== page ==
9 Common Mistakes of First Time Home Buyers

    Couple holding keys to their first home

    Are you ready to buy your first home? Taking the steps toward homeownership is an exciting process, but it can also be overwhelming at the same time. Your goal is to find the home you love within your budget; but unfortunately, mistakes are often made by first time home buyers that prevent this.

     

    Before you go any further, prepare yourself with these tips and avoid making the 9 most common mistakes when purchasing your first home.

     

    1. Shopping for a house first before a mortgage

    Before you even begin shopping for a home, speak with a mortgage professional about getting pre-qualified or even pre-approved for a home loan.

     

    Speaking with a loan officer will give you a clear idea of how much you can borrow and prevent you from looking in the wrong price range.

     

    2. Not looking for first-time home buyer programs

    Don’t make the mistake of assuming you have to delay homeownership while saving for a huge down payment. Most first-time home buyers don’t have a lot of money saved up for the down payment and closing costs. However, there are plenty of low-down-payment loan programs out there.

     

    Ask a mortgage lender about your options. You may qualify for a VA or USDA loan that doesn’t require a down payment. Federal Housing Administration (FHA) loans have a minimum down payment of 3.5%, and some conventional loan programs allow down payments as low as 3%.

    first time home buyers

    3. Not hiring a real estate agent

    Your agent is looking out for your best interest from the moment you begin your home search all the way through closing.

     

    A seller’s agent has a fiduciary duty (legally mandated obligations) to the home seller acting in their best interests, to ensure their private information is confidential and accounting for all funds and documents in the home transaction.

     

    A buyer’s agent will have that same duty, except for one major difference: they have the best interest for you, the buyer, in mind. Hire an agent so that you’ll have someone looking out for your best interests throughout the buying process.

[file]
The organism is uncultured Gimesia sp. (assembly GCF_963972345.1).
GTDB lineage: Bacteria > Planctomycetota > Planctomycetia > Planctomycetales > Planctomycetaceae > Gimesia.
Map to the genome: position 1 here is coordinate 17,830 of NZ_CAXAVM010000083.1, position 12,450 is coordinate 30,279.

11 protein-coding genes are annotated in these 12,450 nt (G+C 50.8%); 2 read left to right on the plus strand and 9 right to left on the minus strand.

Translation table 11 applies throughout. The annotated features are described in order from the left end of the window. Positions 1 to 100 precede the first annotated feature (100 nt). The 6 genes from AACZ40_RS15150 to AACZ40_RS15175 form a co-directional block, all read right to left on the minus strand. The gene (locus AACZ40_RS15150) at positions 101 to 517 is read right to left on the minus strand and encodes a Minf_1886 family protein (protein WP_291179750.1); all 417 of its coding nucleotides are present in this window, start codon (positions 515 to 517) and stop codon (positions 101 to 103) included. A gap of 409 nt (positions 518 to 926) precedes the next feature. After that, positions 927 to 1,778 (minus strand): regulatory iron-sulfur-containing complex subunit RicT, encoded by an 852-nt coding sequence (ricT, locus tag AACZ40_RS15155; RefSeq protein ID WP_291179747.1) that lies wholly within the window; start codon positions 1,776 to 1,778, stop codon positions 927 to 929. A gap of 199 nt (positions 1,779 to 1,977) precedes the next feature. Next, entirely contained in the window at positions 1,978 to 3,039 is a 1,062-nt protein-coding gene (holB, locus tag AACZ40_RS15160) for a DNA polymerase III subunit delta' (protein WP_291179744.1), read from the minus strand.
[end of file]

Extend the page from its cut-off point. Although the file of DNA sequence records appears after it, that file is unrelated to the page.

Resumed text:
4. Using up all of your savings

    Unless you’re building your home, there’s a good chance you’ll encounter an unexpected repair not long after moving in. Putting everything you have into a downpayment may seem like a good idea – but this is a common mistake for many first-time homeowners. When something breaks you’ll quickly find yourself in a hole if you’ve drained your savings account.

     

    The best way to buy your first home is to save enough money for a down payment, closing costs and moving expenses, and still have enough left over for any unexpected expenses after moving in.

    man looking at a home's potential drawback

    5. Overlooking a home’s drawbacks

    Many first-time home buyers fall in love with one of the first properties they find and overlook the drawbacks. The negative aspects of a property may seem small at first, but you can’t disregard the negative sides forever. A long commute to work may not sound so bad at first. But once you’ve taken possession of the home and reality sets in, you might think otherwise.

     

    Rather than disregarding the negative aspects of a house or neighborhood, commit to making a list. Write down all of the attractive and the unattractive features of each house, and weigh the list once it’s complete.

     

    These two steps will keep you from overlooking the negative aspects of a home you might later regret.